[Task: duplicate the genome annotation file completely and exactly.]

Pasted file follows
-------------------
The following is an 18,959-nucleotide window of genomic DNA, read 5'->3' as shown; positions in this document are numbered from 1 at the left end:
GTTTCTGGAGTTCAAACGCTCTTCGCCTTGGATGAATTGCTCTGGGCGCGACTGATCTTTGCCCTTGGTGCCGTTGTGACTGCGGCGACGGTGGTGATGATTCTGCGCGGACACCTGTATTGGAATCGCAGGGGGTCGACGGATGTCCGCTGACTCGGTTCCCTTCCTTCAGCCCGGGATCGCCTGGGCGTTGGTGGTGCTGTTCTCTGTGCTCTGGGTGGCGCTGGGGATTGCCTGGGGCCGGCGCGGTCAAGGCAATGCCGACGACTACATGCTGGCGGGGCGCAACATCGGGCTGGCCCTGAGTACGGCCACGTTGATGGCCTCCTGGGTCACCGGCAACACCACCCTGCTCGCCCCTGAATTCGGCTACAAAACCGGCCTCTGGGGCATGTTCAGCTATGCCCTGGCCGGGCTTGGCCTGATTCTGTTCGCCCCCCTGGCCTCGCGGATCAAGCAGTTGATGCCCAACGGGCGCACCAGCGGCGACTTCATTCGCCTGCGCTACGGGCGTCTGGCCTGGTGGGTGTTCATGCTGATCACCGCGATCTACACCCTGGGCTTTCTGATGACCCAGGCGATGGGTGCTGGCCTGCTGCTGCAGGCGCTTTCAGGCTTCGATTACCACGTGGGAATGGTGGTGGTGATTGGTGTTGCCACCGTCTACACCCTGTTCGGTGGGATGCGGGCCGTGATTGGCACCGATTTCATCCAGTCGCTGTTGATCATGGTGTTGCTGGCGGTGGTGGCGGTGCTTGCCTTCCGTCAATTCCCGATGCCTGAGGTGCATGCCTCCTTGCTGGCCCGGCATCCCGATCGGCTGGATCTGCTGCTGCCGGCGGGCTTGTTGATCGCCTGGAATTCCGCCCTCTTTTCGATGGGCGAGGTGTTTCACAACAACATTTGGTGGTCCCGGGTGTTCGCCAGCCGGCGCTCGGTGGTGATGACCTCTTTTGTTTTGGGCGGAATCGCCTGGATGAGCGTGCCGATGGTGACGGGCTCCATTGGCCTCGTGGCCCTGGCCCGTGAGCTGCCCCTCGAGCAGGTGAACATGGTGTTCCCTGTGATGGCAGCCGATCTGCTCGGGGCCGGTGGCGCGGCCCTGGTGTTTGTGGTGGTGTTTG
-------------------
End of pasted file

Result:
The following is an 18,959-nucleotide window of genomic DNA, read 5'->3' as shown; positions in this document are numbered from 1 at the left end:
GTTTCTGGAGTTCAAACGCTCTTCGCCTTGGATGAATTGCTCTGGGCGCGACTGATCTTTGCCCTTGGTGCCGTTGTGACTGCGGCGACGGTGGTGATGATTCTGCGCGGACACCTGTATTGGAATCGCAGGGGGTCGACGGATGTCCGCTGACTCGGTTCCCTTCCTTCAGCCCGGGATCGCCTGGGCGTTGGTGGTGCTGTTCTCTGTGCTCTGGGTGGCGCTGGGGATTGCCTGGGGCCGGCGCGGTCAAGGCAATGCCGACGACTACATGCTGGCGGGGCGCAACATCGGGCTGGCCCTGAGTACGGCCACGTTGATGGCCTCCTGGGTCACCGGCAACACCACCCTGCTCGCCCCTGAATTCGGCTACAAAACCGGCCTCTGGGGCATGTTCAGCTATGCCCTGGCCGGGCTTGGCCTGATTCTGTTCGCCCCCCTGGCCTCGCGGATCAAGCAGTTGATGCCCAACGGGCGCACCAGCGGCGACTTCATTCGCCTGCGCTACGGGCGTCTGGCCTGGTGGGTGTTCATGCTGATCACCGCGATCTACACCCTGGGCTTTCTGATGACCCAGGCGATGGGTGCTGGCCTGCTGCTGCAGGCGCTTTCAGGCTTCGATTACCACGTGGGAATGGTGGTGGTGATTGGTGTTGCCACCGTCTACACCCTGTTCGGTGGGATGCGGGCCGTGATTGGCACCGATTTCATCCAGTCGCTGTTGATCATGGTGTTGCTGGCGGTGGTGGCGGTGCTTGCCTTCCGTCAATTCCCGATGCCTGAGGTGCATGCCTCCTTGCTGGCCCGGCATCCCGATCGGCTGGATCTGCTGCTGCCGGCGGGCTTGTTGATCGCCTGGAATTCCGCCCTCTTTTCGATGGGCGAGGTGTTTCACAACAACATTTGGTGGTCCCGGGTGTTCGCCAGCCGGCGCTCGGTGGTGATGACCTCTTTTGTTTTGGGCGGAATCGCCTGGATGAGCGTGCCGATGGTGACGGGCTCCATTGGCCTCGTGGCCCTGGCCCGTGAGCTGCCCCTCGAGCAGGTGAACATGGTGTTCCCTGTGATGGCAGCCGATCTGCTCGGGGCCGGTGGCGCGGCCCTGGTGTTTGTGGTGGTGTTTG